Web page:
Sugar Industry

Bitter time for sugar industry

IS THE South African sugar industry in a crisis?

Yes, according to the South African Canegrowers Association. But the government has a different perspective and would only confirm that it was aware of challenges the sector faced. Graeme Stainbank, chairman of the association, said 350 000 jobs were at stake if issues facing the R14 billion industry were not addressed.

These factors include unsteady rainfall, plunging world sugar prices, weak protection against cheap imports and a dip in demand, following the implementation of the sugar tax. Stainbank has asked government to grant the industry tariff protection to shield it from cheap imports from countries like Brazil where the industry is subsidised.

He said tightened restrictions to stop sugar from neighbouring countries entering the local market without duty fees,would also help the industry. He called on government to take immediate action to prevent an imminent collapse.

“It is a matter of profound public interest that is having a serious impact on land reform, small-scale and commercial farmers,” Stainbank said in a statement.

Sidwell Medupe, a spokesperson for the Department of Trade and Industry said they were exploring opportunities for the sugarcane industry to generate alternative income streams such as ethanol for fuel as well as generating electricity.

“These are some of the initiatives that could mitigate the challenges the industry is facing and to allow it to be competitive,” said Medupe.

He said Trade and Industry Minister Rob Davies approved and gazetted the new tariff increase of the dollar-based reference price of sugar from R8 040/ ton to R9 520/ton in August, which was in line with recommendations by the International Trade Administration Commission.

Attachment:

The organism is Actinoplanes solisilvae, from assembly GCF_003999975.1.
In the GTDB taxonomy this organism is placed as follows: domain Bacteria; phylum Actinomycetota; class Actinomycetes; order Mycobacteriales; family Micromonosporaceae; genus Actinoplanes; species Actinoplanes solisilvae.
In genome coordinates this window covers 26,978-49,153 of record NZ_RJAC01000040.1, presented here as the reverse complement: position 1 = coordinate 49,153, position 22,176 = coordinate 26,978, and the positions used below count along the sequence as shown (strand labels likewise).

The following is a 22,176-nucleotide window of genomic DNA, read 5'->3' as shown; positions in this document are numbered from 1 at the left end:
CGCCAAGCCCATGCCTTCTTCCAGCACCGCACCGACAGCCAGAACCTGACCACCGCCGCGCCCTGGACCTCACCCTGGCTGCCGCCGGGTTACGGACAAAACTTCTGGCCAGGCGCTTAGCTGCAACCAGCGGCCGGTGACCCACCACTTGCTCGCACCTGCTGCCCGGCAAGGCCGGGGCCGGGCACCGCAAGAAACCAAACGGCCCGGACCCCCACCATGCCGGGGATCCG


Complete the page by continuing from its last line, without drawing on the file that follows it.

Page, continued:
“There is no guarantee that any applicant will be granted the level of rate of tariff that they applied for. Industries are encouraged to explore other sustainability measures in addition to tariffs, hence government is working closely with the industry to achieve that.”

He said South Africa was a member of the World Trade Organisation and the SADC European Commission Economic Partnership Agreements.

“Whatever trade remedies South Africa imposes on our trading partners has to align to our obligations within such agreements, while protecting the interests of local industries,” said Medupe.

Meanwhile Parliament’s portfolio committee on trade and industry chairperson, Joanmariae Fubbs, said these challenges were highlighted by the South African Development Farmers Association two years ago and a long-term solution was required.


APRIL 1 will mark the one year anniversary of the implementation of the Sugary Beverages Levy.

The SA Institute of Chartered Accountants (Saica) estimate the levy was bound to outperform all other tax collections, exceeding the initial R1.685 billion projection. It is predicted the SA Revenue Service would collect up to R3.2bn, 90% more than what was projected.

“That is more than the budgeted 2019 revenue from donations tax and estate duty combined. In comparison to other behavioural taxes for 2019, it is more than the aggregate of all of the plastic bag levy, Universal Service Fund, levies on financial services, CO, motor vehicle emissions, incandescent light bulb levy, tyre levy and International Oil Pollution Compensation Fund,” said Madelein Grobler, Saica project director on tax. Grobler said they would be expecting feedback during the Budget Speech on Wednesday about how the levy had performed.